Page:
· In case the landowner needs the land for self-cultivation, the tenant also must be given a prescribed minimum area for cultivation.

Consolidation of holdings · Consolidation of holdings implies the holdings of a farmer’s land at one place, rather than scatter in pieces at several places.

· Despite all the efforts, only about 30% of the cultivated area could be consolidated in India, mostly in the states of Punjab, Uttar Pradesh, and Haryana.

Ceiling of land holdings · With a view to promote equality in the distribution of land, the ceiling has been imposed on the holding size.

· It refers to the maximum and minimum limits to the size of holding a land that one is permitted to hold.

· The surplus land, i.e., over and above the ceiling limit has been redistributed by the government to small or landless labourers.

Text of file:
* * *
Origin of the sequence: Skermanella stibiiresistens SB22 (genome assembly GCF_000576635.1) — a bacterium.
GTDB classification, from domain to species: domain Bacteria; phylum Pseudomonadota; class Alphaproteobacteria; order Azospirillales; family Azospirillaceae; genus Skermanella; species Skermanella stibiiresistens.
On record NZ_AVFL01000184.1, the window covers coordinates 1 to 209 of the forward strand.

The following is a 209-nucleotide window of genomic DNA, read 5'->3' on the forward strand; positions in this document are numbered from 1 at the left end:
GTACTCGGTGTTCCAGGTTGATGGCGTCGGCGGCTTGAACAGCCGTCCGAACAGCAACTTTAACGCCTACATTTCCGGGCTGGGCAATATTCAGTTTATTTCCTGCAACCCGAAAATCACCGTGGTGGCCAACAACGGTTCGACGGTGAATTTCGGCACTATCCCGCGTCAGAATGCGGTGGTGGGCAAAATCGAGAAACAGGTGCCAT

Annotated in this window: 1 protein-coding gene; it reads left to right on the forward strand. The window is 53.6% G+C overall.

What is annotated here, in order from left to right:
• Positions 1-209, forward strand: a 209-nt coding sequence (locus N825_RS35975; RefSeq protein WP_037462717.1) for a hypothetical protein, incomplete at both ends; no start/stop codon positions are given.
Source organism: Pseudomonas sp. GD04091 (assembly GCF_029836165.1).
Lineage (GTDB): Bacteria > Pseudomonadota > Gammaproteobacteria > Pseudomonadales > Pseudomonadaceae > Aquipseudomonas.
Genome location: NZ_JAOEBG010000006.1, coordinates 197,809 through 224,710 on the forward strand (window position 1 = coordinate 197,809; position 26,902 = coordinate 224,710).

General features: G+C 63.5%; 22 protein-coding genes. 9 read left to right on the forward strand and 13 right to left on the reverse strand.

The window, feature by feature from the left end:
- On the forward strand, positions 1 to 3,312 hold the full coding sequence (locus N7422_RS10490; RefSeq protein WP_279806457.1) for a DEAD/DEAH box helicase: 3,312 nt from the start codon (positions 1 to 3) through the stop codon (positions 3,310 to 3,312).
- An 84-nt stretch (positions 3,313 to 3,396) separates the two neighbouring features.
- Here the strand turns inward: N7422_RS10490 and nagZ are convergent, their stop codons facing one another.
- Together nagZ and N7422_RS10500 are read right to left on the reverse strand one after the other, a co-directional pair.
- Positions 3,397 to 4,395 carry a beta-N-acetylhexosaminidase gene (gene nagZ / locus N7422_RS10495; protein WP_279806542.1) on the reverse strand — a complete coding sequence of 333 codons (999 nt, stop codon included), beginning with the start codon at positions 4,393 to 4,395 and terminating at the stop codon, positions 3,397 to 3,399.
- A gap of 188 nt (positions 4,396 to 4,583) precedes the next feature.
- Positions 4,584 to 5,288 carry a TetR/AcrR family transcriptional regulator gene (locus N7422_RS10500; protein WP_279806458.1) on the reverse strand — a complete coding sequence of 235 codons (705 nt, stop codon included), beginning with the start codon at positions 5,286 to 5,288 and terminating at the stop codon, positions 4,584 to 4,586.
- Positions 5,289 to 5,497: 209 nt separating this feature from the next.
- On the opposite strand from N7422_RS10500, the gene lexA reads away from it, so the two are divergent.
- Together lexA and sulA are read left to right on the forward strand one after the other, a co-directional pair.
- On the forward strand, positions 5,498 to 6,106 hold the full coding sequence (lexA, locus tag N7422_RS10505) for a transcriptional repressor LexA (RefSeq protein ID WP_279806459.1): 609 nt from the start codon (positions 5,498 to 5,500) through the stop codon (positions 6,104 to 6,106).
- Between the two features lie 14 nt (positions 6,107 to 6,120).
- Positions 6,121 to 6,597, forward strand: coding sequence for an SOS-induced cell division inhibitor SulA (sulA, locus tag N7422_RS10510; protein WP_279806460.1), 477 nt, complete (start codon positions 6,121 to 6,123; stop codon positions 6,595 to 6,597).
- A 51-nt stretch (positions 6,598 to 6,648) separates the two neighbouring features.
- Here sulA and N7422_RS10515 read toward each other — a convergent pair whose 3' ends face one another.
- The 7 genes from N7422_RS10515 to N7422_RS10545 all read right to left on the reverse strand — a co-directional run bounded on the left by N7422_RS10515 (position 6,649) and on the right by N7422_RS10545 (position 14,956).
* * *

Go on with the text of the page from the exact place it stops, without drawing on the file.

Cooperative farming

 

· Under this scheme, all the landowners in the village form a cooperative society for cultivation of land in the village.

· It is encouraged to enhance the bargaining power of the smallholders in the competitive marketing structure.

 

Q.2 What is cooperative farming?
Answer:

Cooperative farming is a scheme under which the landowners of the village form a cooperative society for the cultivation of land in the village.

 

Q.3 How much part of the land was consolidated?
Answer:

Only 30% of the cultivated land could be consolidated.

 

 

Multiple choice questions
Q.1 _____________ refers to the maximum and minimum limits to the size of a holding that one is permitted to hold.
a. Ceiling on land holdings

b. Consolidation of holdings

c. Security of tenured

d. All of the above

Q.2 What do the land reforms aim at?
a. Rent regulation

b. Land holding pattern

c. Abolition of intermediaries

d. All of the above

Q.3 ___________ aim at removing all the obstacles in agricultural development that arises due to the landholding pattern, agricultural tenancy, and more.
a. Tax reforms

b. Trade reforms

c. Land reforms

d. None of the above

Q.4 A _____________ was imposed to promote equality in distribution of land.
a. Taxes

b. Subsidies

c. Ceiling of land holdings

d. None of the above

 

Answer key
1 – a, 2 – d, 3 – c, 4 – c